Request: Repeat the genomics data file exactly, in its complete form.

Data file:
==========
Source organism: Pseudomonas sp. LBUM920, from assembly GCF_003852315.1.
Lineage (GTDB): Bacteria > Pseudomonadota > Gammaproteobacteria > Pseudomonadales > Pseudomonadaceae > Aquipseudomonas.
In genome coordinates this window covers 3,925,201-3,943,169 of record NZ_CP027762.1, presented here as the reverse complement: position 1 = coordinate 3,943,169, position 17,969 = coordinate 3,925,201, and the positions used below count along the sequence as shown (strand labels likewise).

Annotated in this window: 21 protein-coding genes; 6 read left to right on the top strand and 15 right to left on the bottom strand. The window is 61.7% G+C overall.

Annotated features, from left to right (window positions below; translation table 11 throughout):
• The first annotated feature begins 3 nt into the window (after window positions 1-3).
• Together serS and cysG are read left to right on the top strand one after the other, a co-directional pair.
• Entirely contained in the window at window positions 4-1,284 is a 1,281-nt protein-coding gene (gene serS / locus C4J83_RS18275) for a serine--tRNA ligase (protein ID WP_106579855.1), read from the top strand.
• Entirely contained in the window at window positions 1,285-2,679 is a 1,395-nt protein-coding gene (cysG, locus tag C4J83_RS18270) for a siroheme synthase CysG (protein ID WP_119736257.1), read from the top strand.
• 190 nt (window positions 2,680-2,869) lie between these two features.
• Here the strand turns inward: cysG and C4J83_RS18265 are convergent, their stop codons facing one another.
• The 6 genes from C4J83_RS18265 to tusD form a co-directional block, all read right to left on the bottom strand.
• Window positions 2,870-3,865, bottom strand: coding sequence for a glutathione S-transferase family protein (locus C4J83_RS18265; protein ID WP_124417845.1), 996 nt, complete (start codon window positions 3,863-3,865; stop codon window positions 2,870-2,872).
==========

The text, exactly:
Source organism: Pseudomonas sp. LBUM920, from assembly GCF_003852315.1.
Lineage (GTDB): Bacteria > Pseudomonadota > Gammaproteobacteria > Pseudomonadales > Pseudomonadaceae > Aquipseudomonas.
In genome coordinates this window covers 3,925,201-3,943,169 of record NZ_CP027762.1, presented here as the reverse complement: position 1 = coordinate 3,943,169, position 17,969 = coordinate 3,925,201, and the positions used below count along the sequence as shown (strand labels likewise).

Annotated in this window: 21 protein-coding genes; 6 read left to right on the top strand and 15 right to left on the bottom strand. The window is 61.7% G+C overall.

Annotated features, from left to right (window positions below; translation table 11 throughout):
• The first annotated feature begins 3 nt into the window (after window positions 1-3).
• Together serS and cysG are read left to right on the top strand one after the other, a co-directional pair.
• Entirely contained in the window at window positions 4-1,284 is a 1,281-nt protein-coding gene (gene serS / locus C4J83_RS18275) for a serine--tRNA ligase (protein ID WP_106579855.1), read from the top strand.
• Entirely contained in the window at window positions 1,285-2,679 is a 1,395-nt protein-coding gene (cysG, locus tag C4J83_RS18270) for a siroheme synthase CysG (protein ID WP_119736257.1), read from the top strand.
• 190 nt (window positions 2,680-2,869) lie between these two features.
• Here the strand turns inward: cysG and C4J83_RS18265 are convergent, their stop codons facing one another.
• The 6 genes from C4J83_RS18265 to tusD form a co-directional block, all read right to left on the bottom strand.
• Window positions 2,870-3,865, bottom strand: coding sequence for a glutathione S-transferase family protein (locus C4J83_RS18265; protein ID WP_124417845.1), 996 nt, complete (start codon window positions 3,863-3,865; stop codon window positions 2,870-2,872).